I received my Ph.D. in Political Science from the University of Toronto in 2010 and was awarded the Governor General of Canada's Academic Gold Medal in 2011. I also hold a Master of Arts in Legal Studies and a Bachelor of Public Affairs and Policy Management (Highest Honours) from Carleton University.
I have taught university-level courses on race and politics, comparative politics, American politics, and Canadian politics for over ten years. I most frequently teach courses on:
Black Lives Matter and American Democracy
The eruption of protests in 2014 and 2015 condemning the police killings of Michael Brown in Ferguson, Missouri, Eric Garner in New York City, Freddie Gray in Baltimore, Maryland, and far too many other African Americans throughout the United States has raised serious and pressing questions about the nature of American democracy. Amalgamated under the rallying cry, discourse, hashtag, and organizational structure of Black Lives Matter, this movement has been heralded by some as a “new civil rights movement,” and lamented by others as a myopic, outdated, and unnecessary focus on the politics of race in the “post-racial” America of the twenty-first century. All sides, however, can agree that Black Lives Matter has substantially changed the conversation about race and racism in America and elsewhere, so much that Time Magazine shortlisted Black Lives Matter as its “Person of the Year” in 2015. Five years later, Black Lives Matter has clearly changed American discourse around race and racism.
This course explores the ideological origins and contemporary politics of the Black Lives Matter movement. It is divided into three broad themes. First, the Demands of/on Democracy will explore how Black Lives Matter engages questions about the substance, breadth, ethos, and limits of American democracy, including its historical inheritance from nineteenth and twentieth century movements for Black liberation. Second, the Devaluation of Blacks Lives will explore how Black Lives Matter has exposed the ways that American society is characterized by and perpetuates anti-Black racism, in that Black lives are too often subjected to police brutality and violence, mechanisms of state surveillance, a blatantly racist criminal justice system, formidable obstacles to the accumulation of wealth, restricted access to dwindling social services and public goods, environmental hazards, ghettoization and gentrification, deteriorating public schools, and a host of other social ills that tend to systematically target and disadvantage African Americans. Third, Reclaiming Black Life will explore the ideational basis of Black Lives Matter in ideological, fantastical, and emotive terrains that often remain hidden from or ignored by white, middle class society, before turning to the potential for revolutionary change on university campuses and beyond.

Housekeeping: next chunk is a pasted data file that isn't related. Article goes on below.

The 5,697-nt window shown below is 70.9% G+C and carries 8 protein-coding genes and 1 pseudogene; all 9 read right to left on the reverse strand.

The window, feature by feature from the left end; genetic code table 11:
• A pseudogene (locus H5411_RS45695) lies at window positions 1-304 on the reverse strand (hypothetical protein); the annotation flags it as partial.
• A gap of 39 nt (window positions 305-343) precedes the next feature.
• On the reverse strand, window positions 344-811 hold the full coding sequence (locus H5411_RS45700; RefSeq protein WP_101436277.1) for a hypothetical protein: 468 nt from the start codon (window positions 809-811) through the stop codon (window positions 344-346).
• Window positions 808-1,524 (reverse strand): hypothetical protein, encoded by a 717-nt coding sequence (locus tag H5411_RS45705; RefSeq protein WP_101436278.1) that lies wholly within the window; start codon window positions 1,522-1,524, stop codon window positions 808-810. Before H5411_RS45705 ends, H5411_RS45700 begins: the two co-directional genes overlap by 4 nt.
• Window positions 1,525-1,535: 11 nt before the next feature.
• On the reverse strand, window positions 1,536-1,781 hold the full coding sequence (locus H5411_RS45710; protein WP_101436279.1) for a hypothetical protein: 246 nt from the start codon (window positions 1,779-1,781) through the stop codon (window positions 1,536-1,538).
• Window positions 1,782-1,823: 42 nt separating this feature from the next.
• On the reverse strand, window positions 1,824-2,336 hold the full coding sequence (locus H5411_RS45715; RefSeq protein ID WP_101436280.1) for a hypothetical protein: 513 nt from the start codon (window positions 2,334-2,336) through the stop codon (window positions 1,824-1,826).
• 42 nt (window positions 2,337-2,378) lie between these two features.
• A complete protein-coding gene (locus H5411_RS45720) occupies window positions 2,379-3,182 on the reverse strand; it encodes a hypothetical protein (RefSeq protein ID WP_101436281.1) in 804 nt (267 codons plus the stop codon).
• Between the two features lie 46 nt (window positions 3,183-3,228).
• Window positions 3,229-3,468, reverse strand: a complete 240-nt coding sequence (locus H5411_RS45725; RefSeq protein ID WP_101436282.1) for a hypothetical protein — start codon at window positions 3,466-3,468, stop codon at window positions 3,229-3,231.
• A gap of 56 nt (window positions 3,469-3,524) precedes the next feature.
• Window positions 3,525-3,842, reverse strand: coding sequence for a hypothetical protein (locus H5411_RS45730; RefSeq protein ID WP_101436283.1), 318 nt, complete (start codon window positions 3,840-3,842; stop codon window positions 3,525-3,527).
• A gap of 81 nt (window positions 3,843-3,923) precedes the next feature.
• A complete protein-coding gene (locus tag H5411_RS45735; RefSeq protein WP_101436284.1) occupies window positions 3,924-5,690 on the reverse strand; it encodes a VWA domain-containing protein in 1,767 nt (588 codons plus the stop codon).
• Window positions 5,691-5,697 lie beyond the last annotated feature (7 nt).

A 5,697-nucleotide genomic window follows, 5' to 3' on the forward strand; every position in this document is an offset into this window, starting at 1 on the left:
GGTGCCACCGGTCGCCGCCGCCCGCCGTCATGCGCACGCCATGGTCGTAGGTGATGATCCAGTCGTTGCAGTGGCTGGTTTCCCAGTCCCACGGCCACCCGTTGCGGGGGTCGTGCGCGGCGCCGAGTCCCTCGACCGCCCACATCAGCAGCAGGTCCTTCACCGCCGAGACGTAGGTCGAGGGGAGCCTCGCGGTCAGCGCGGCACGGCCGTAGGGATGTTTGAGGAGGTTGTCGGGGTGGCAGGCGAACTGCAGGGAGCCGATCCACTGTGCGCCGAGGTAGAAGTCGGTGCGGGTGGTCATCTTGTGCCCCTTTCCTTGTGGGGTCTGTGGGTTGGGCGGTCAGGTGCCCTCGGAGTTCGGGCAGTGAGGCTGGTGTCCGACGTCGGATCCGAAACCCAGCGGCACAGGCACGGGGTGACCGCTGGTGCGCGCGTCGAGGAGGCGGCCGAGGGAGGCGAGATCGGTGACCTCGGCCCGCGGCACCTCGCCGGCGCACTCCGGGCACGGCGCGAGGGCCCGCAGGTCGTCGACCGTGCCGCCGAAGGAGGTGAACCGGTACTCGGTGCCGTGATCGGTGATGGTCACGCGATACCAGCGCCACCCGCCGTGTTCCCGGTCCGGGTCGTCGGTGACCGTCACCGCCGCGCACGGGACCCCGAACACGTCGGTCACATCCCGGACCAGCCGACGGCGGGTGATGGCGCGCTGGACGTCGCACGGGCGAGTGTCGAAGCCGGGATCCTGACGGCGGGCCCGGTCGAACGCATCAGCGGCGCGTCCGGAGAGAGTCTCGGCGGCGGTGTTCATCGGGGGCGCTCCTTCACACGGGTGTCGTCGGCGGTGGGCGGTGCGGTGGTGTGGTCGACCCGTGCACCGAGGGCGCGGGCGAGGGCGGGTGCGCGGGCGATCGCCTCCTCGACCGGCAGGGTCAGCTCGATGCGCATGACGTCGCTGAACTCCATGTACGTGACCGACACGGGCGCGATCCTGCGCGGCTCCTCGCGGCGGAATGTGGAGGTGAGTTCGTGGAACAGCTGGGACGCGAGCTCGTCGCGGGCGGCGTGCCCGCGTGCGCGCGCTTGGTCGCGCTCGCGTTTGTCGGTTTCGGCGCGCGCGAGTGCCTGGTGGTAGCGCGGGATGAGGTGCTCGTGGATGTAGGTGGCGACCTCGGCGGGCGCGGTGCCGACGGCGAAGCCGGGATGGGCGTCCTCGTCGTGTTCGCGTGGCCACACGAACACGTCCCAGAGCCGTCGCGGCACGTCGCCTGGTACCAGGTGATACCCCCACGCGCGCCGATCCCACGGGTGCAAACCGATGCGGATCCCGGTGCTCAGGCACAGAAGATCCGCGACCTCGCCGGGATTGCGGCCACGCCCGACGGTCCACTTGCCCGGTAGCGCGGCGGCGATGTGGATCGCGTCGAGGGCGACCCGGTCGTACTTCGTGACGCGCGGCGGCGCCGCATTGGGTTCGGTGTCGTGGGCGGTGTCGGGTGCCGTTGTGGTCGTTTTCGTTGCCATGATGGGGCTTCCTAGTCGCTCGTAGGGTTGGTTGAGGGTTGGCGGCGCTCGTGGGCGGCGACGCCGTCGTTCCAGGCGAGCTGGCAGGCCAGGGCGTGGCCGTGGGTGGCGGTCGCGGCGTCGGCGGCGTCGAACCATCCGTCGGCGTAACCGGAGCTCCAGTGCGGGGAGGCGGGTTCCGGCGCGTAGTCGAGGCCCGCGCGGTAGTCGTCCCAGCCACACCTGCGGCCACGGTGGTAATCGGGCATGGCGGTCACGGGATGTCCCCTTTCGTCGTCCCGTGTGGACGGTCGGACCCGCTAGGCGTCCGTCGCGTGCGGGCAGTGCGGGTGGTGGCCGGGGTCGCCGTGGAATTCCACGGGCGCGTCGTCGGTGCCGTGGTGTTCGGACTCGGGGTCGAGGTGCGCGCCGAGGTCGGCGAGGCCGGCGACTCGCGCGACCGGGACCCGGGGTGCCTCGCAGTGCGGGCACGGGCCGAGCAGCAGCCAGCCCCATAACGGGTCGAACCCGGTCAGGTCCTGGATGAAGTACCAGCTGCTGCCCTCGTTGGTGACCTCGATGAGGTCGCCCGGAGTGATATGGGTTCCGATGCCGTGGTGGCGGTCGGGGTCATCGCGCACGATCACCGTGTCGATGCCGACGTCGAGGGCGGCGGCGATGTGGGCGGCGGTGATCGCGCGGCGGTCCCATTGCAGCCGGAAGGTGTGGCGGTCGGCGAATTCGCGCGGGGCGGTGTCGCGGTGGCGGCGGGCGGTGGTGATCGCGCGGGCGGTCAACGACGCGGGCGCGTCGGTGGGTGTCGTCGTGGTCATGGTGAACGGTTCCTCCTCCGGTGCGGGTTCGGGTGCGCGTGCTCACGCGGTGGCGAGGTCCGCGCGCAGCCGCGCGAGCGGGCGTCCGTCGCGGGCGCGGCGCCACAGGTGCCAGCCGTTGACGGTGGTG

As a whole, the course seeks to answer the question of whether contemporary structures and strictures of American democracy can be reformulated to create a future in which African Americans have access to substantive and meaningful forms of social, political, and economic equality. The workload is heavy and the topic is uncomfortable; at times it can even be soul-destroying. This is the price of learning how to see the world differently.